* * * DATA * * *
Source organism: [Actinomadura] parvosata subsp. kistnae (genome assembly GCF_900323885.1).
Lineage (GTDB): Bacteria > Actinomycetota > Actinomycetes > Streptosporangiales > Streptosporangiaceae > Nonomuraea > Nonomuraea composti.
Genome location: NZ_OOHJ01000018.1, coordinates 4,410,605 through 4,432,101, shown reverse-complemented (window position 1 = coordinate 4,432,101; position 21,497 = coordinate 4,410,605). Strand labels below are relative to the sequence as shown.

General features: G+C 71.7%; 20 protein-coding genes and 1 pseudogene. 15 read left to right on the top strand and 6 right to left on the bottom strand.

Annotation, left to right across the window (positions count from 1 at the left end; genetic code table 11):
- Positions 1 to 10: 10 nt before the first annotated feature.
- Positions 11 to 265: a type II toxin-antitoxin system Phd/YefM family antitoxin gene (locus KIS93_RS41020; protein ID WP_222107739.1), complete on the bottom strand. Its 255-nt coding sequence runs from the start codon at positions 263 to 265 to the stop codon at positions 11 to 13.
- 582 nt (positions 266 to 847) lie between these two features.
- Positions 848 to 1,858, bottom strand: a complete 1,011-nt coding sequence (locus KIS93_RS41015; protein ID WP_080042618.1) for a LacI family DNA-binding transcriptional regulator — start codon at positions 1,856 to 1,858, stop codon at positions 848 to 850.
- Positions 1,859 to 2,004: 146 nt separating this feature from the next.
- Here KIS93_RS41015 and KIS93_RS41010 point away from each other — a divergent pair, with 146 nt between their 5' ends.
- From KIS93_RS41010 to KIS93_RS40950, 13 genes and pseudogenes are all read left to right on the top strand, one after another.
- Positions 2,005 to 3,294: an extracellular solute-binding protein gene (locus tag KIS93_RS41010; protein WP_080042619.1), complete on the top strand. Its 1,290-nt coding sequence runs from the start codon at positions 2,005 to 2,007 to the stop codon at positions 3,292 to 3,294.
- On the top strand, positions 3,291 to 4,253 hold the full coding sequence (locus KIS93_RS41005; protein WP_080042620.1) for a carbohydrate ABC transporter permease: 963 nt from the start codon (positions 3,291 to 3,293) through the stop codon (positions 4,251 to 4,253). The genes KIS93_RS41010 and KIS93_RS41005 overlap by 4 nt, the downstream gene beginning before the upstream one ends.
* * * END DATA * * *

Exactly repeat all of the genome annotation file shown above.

Source organism: [Actinomadura] parvosata subsp. kistnae (genome assembly GCF_900323885.1).
Lineage (GTDB): Bacteria > Actinomycetota > Actinomycetes > Streptosporangiales > Streptosporangiaceae > Nonomuraea > Nonomuraea composti.
Genome location: NZ_OOHJ01000018.1, coordinates 4,410,605 through 4,432,101, shown reverse-complemented (window position 1 = coordinate 4,432,101; position 21,497 = coordinate 4,410,605). Strand labels below are relative to the sequence as shown.

General features: G+C 71.7%; 20 protein-coding genes and 1 pseudogene. 15 read left to right on the top strand and 6 right to left on the bottom strand.

Annotation, left to right across the window (positions count from 1 at the left end; genetic code table 11):
- Positions 1 to 10: 10 nt before the first annotated feature.
- Positions 11 to 265: a type II toxin-antitoxin system Phd/YefM family antitoxin gene (locus KIS93_RS41020; protein ID WP_222107739.1), complete on the bottom strand. Its 255-nt coding sequence runs from the start codon at positions 263 to 265 to the stop codon at positions 11 to 13.
- 582 nt (positions 266 to 847) lie between these two features.
- Positions 848 to 1,858, bottom strand: a complete 1,011-nt coding sequence (locus KIS93_RS41015; protein ID WP_080042618.1) for a LacI family DNA-binding transcriptional regulator — start codon at positions 1,856 to 1,858, stop codon at positions 848 to 850.
- Positions 1,859 to 2,004: 146 nt separating this feature from the next.
- Here KIS93_RS41015 and KIS93_RS41010 point away from each other — a divergent pair, with 146 nt between their 5' ends.
- From KIS93_RS41010 to KIS93_RS40950, 13 genes and pseudogenes are all read left to right on the top strand, one after another.
- Positions 2,005 to 3,294: an extracellular solute-binding protein gene (locus tag KIS93_RS41010; protein WP_080042619.1), complete on the top strand. Its 1,290-nt coding sequence runs from the start codon at positions 2,005 to 2,007 to the stop codon at positions 3,292 to 3,294.
- On the top strand, positions 3,291 to 4,253 hold the full coding sequence (locus KIS93_RS41005; protein WP_080042620.1) for a carbohydrate ABC transporter permease: 963 nt from the start codon (positions 3,291 to 3,293) through the stop codon (positions 4,251 to 4,253). The genes KIS93_RS41010 and KIS93_RS41005 overlap by 4 nt, the downstream gene beginning before the upstream one ends.